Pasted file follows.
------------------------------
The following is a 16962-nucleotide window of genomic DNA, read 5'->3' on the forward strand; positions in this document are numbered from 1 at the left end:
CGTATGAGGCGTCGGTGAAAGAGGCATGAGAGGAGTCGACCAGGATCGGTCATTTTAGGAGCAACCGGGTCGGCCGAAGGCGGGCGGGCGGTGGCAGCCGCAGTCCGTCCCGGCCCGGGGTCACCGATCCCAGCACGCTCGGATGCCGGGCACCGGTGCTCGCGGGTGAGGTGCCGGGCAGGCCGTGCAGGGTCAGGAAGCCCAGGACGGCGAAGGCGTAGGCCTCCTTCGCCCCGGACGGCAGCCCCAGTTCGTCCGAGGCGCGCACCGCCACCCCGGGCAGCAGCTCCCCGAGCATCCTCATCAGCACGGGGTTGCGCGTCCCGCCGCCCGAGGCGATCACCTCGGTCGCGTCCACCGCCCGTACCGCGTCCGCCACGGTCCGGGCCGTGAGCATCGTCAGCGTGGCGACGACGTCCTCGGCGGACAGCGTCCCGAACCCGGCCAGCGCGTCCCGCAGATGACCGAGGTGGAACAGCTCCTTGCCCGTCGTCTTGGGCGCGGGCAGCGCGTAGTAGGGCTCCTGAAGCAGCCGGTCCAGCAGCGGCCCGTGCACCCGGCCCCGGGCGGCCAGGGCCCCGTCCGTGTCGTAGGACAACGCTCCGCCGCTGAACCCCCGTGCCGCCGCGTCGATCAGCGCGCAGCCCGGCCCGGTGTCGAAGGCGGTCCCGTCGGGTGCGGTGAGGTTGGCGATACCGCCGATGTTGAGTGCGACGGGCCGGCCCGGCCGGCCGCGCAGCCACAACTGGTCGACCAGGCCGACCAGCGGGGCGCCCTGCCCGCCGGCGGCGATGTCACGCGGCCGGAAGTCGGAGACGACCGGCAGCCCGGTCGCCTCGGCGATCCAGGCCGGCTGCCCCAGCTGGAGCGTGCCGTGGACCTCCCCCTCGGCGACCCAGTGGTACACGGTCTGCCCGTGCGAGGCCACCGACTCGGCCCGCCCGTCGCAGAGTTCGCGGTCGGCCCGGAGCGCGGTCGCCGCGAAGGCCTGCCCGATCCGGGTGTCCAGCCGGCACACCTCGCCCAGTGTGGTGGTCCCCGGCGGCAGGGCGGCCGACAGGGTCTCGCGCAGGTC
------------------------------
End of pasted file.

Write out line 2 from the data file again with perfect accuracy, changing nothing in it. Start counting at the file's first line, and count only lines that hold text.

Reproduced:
CGTATGAGGCGTCGGTGAAAGAGGCATGAGAGGAGTCGACCAGGATCGGTCATTTTAGGAGCAACCGGGTCGGCCGAAGGCGGGCGGGCGGTGGCAGCCGCAGTCCGTCCCGGCCCGGGGTCACCGATCCCAGCACGCTCGGATGCCGGGCACCGGTGCTCGCGGGTGAGGTGCCGGGCAGGCCGTGCAGGGTCAGGAAGCCCAGGACGGCGAAGGCGTAGGCCTCCTTCGCCCCGGACGGCAGCCCCAGTTCGTCCGAGGCGCGCACCGCCACCCCGGGCAGCAGCTCCCCGAGCATCCTCATCAGCACGGGGTTGCGCGTCCCGCCGCCCGAGGCGATCACCTCGGTCGCGTCCACCGCCCGTACCGCGTCCGCCACGGTCCGGGCCGTGAGCATCGTCAGCGTGGCGACGACGTCCTCGGCGGACAGCGTCCCGAACCCGGCCAGCGCGTCCCGCAGATGACCGAGGTGGAACAGCTCCTTGCCCGTCGTCTTGGGCGCGGGCAGCGCGTAGTAGGGCTCCTGAAGCAGCCGGTCCAGCAGCGGCCCGTGCACCCGGCCCCGGGCGGCCAGGGCCCCGTCCGTGTCGTAGGACAACGCTCCGCCGCTGAACCCCCGTGCCGCCGCGTCGATCAGCGCGCAGCCCGGCCCGGTGTCGAAGGCGGTCCCGTCGGGTGCGGTGAGGTTGGCGATACCGCCGATGTTGAGTGCGACGGGCCGGCCCGGCCGGCCGCGCAGCCACAACTGGTCGACCAGGCCGACCAGCGGGGCGCCCTGCCCGCCGGCGGCGATGTCACGCGGCCGGAAGTCGGAGACGACCGGCAGCCCGGTCGCCTCGGCGATCCAGGCCGGCTGCCCCAGCTGGAGCGTGCCGTGGACCTCCCCCTCGGCGACCCAGTGGTACACGGTCTGCCCGTGCGAGGCCACCGACTCGGCCCGCCCGTCGCAGAGTTCGCGGTCGGCCCGGAGCGCGGTCGCCGCGAAGGCCTGCCCGATCCGGGTGTCCAGCCGGCACACCTCGCCCAGTGTGGTGGTCCCCGGCGGCAGGGCGGCCGACAGGGTCTCGCGCAGGTC